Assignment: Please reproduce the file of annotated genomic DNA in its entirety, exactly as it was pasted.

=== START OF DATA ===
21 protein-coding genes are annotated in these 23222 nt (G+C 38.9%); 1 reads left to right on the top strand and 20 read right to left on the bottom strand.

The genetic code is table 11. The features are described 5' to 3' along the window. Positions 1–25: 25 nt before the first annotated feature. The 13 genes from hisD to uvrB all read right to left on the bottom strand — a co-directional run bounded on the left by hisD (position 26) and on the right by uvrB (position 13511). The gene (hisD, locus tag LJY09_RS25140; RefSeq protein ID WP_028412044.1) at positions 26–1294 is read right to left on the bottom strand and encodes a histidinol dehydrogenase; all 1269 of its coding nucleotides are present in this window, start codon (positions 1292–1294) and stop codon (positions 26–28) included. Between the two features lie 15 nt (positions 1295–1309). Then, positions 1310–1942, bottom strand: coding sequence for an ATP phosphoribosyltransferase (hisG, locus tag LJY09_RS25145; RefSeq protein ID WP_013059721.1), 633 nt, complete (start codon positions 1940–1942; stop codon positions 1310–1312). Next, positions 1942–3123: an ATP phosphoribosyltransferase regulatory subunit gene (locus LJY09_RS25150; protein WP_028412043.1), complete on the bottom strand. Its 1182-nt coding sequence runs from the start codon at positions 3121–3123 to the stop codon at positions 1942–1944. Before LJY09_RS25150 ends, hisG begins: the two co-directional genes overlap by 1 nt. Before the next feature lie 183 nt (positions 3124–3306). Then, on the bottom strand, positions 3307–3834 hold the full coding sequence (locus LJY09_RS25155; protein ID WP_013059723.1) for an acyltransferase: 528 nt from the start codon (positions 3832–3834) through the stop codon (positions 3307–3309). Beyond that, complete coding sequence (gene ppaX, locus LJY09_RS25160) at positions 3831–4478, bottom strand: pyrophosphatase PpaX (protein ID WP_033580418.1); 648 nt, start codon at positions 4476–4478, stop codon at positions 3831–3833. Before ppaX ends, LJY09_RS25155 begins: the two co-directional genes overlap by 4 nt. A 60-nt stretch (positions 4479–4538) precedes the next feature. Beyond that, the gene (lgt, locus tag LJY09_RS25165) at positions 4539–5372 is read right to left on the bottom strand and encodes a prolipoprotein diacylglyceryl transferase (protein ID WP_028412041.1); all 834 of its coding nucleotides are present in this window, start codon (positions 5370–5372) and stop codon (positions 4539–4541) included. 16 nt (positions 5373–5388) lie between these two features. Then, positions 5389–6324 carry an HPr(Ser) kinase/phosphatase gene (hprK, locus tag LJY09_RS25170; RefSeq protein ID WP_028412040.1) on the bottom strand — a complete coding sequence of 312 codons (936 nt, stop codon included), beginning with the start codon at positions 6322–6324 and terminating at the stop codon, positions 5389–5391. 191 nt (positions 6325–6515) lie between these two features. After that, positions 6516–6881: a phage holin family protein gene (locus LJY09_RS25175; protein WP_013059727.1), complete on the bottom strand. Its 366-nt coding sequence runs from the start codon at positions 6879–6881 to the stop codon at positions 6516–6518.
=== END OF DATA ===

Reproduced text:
21 protein-coding genes are annotated in these 23222 nt (G+C 38.9%); 1 reads left to right on the top strand and 20 read right to left on the bottom strand.

The genetic code is table 11. The features are described 5' to 3' along the window. Positions 1–25: 25 nt before the first annotated feature. The 13 genes from hisD to uvrB all read right to left on the bottom strand — a co-directional run bounded on the left by hisD (position 26) and on the right by uvrB (position 13511). The gene (hisD, locus tag LJY09_RS25140; RefSeq protein ID WP_028412044.1) at positions 26–1294 is read right to left on the bottom strand and encodes a histidinol dehydrogenase; all 1269 of its coding nucleotides are present in this window, start codon (positions 1292–1294) and stop codon (positions 26–28) included. Between the two features lie 15 nt (positions 1295–1309). Then, positions 1310–1942, bottom strand: coding sequence for an ATP phosphoribosyltransferase (hisG, locus tag LJY09_RS25145; RefSeq protein ID WP_013059721.1), 633 nt, complete (start codon positions 1940–1942; stop codon positions 1310–1312). Next, positions 1942–3123: an ATP phosphoribosyltransferase regulatory subunit gene (locus LJY09_RS25150; protein WP_028412043.1), complete on the bottom strand. Its 1182-nt coding sequence runs from the start codon at positions 3121–3123 to the stop codon at positions 1942–1944. Before LJY09_RS25150 ends, hisG begins: the two co-directional genes overlap by 1 nt. Before the next feature lie 183 nt (positions 3124–3306). Then, on the bottom strand, positions 3307–3834 hold the full coding sequence (locus LJY09_RS25155; protein ID WP_013059723.1) for an acyltransferase: 528 nt from the start codon (positions 3832–3834) through the stop codon (positions 3307–3309). Beyond that, complete coding sequence (gene ppaX, locus LJY09_RS25160) at positions 3831–4478, bottom strand: pyrophosphatase PpaX (protein ID WP_033580418.1); 648 nt, start codon at positions 4476–4478, stop codon at positions 3831–3833. Before ppaX ends, LJY09_RS25155 begins: the two co-directional genes overlap by 4 nt. A 60-nt stretch (positions 4479–4538) precedes the next feature. Beyond that, the gene (lgt, locus tag LJY09_RS25165) at positions 4539–5372 is read right to left on the bottom strand and encodes a prolipoprotein diacylglyceryl transferase (protein ID WP_028412041.1); all 834 of its coding nucleotides are present in this window, start codon (positions 5370–5372) and stop codon (positions 4539–4541) included. 16 nt (positions 5373–5388) lie between these two features. Then, positions 5389–6324 carry an HPr(Ser) kinase/phosphatase gene (hprK, locus tag LJY09_RS25170; RefSeq protein ID WP_028412040.1) on the bottom strand — a complete coding sequence of 312 codons (936 nt, stop codon included), beginning with the start codon at positions 6322–6324 and terminating at the stop codon, positions 5389–5391. 191 nt (positions 6325–6515) lie between these two features. After that, positions 6516–6881: a phage holin family protein gene (locus LJY09_RS25175; protein WP_013059727.1), complete on the bottom strand. Its 366-nt coding sequence runs from the start codon at positions 6879–6881 to the stop codon at positions 6516–6518.